Posts Tagged ‘storytelling’

What Do All Good Writers Have in Common?

June 15, 2017


All the best, most creative and colorful writers on the planet do two special things, every single day of their lives.

They Write
Growing and improving as a writer takes practice. Lots and lots of practice. The kind that only comes from writing daily.

It also involves soliciting and incorporating feedback you can trust, from people who can evaluate your words objectively and provide honest input … “This part confused me,” or “I found the unusual character names distracting.” (Thank you, Judy).

They Read
I’m not talking about a casual reading of the Sunday newspaper headlines, or picking up a magazine article once in great while. Reading is not something good writers only do on rare occasions. Quite the contrary. To be a really good writer requires lots of reading.

Tons of it.

Every. Single. Day.

I’m always surprised when I hear an author-wannabe make a comment like, “I’m not much of a reader.”

How can that possibly be?

How do you know what good writing looks like, if you don’t see it regularly? How can you possibly be creative or innovative, when you don’t know how others have structured their stories? Can you really find your way through a novel without studying plot resolution?

Frequent reading also teaches you, in the most pleasant way possible, correct spelling, sentence structure and grammar. You absorb what’s “right” … or at least what works … without instruction or lectures.

Repeat!
It’s important to repeat both steps frequently. It’s like anything else — the more you do it, the better you get, and the easier it becomes.

As a kid, when I first learned how to ride a bike, I wasn’t very good at it. Like most bike-riding newbies, I was the wobble all over, hope I don’t fall, kind of kid. As I got feedback … “Keep pedaling!” or “Look straight ahead!” … I improved. I became determined to master it.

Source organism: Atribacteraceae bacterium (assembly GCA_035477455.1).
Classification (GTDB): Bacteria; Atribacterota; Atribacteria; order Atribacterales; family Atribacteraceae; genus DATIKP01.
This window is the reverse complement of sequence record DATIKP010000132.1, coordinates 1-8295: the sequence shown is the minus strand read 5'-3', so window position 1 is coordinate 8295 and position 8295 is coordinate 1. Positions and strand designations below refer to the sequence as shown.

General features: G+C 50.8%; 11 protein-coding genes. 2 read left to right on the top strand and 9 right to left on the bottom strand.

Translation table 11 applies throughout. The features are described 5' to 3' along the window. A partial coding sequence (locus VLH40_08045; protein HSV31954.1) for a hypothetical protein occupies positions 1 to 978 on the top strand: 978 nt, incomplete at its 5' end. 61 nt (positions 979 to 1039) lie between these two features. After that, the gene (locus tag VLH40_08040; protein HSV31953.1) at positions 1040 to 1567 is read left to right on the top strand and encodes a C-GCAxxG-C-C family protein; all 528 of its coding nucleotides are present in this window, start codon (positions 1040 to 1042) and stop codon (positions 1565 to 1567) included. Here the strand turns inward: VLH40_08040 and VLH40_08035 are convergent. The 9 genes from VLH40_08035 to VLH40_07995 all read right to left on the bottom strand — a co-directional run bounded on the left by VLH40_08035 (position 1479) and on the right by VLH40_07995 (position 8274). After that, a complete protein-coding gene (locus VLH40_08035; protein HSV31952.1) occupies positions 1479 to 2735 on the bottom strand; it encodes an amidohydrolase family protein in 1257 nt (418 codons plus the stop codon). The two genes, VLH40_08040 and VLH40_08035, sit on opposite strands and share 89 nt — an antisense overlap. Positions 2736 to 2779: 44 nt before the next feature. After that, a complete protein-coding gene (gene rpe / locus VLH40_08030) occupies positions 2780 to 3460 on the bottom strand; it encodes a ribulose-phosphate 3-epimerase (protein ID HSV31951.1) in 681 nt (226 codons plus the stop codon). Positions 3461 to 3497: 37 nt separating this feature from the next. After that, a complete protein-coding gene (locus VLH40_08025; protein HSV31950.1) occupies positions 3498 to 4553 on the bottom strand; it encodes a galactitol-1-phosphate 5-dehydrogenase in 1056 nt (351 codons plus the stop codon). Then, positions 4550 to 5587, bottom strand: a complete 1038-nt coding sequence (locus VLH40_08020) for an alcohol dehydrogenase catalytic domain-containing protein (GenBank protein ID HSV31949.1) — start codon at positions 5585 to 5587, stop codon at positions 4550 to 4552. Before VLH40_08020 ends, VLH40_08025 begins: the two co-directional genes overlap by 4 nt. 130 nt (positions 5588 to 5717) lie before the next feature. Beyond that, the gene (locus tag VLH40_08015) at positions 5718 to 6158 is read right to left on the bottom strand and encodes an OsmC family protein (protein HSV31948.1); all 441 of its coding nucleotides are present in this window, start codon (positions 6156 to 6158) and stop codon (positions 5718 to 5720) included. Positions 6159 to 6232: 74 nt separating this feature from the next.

The more I practiced, the better I got.

It works that way with writing, too.

Whether you write fiction or nonfiction, the more you read, the more you learn about how to present your information. The more you write, the better you should be.

Early on, I took this quote from one of my favorite authors, Ray Bradbury, to heart: “Write. Read. Repeat.”

If you do the same, I can guarantee one thing …

It’s a formula that will improve your writing.

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My books have all garnered some terrific reviews, and you can see the ones I have available by using the Amazon link below. Look for them. Better yet, buy one and read it. You just might like it.

buy now amazon

You’re invited to visit my web site, BROKEN GLASS, or
like my Book of Face page. You can find me on Goodreads, or follow some of my shorter ramblings on The Twitter.

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Visit my web site to hear the remarkable radio interview about my novel “Blood Lake” by The Authors Show.

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I plan to attend the next Rochester Writers’ Fall Conference at Oakland University on Saturday, October 21, 2017.

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Comments posted below will be read, greatly appreciated and perhaps even answered.

Why Do You Pick Up a Book in the First Place?

May 30, 2017


If you’re like most people, you pick up a book because the cover or title looks interesting. The next thing you do is read the back blurb, or if you’re online, the excerpt.

What is it? Or, better yet, what should it be?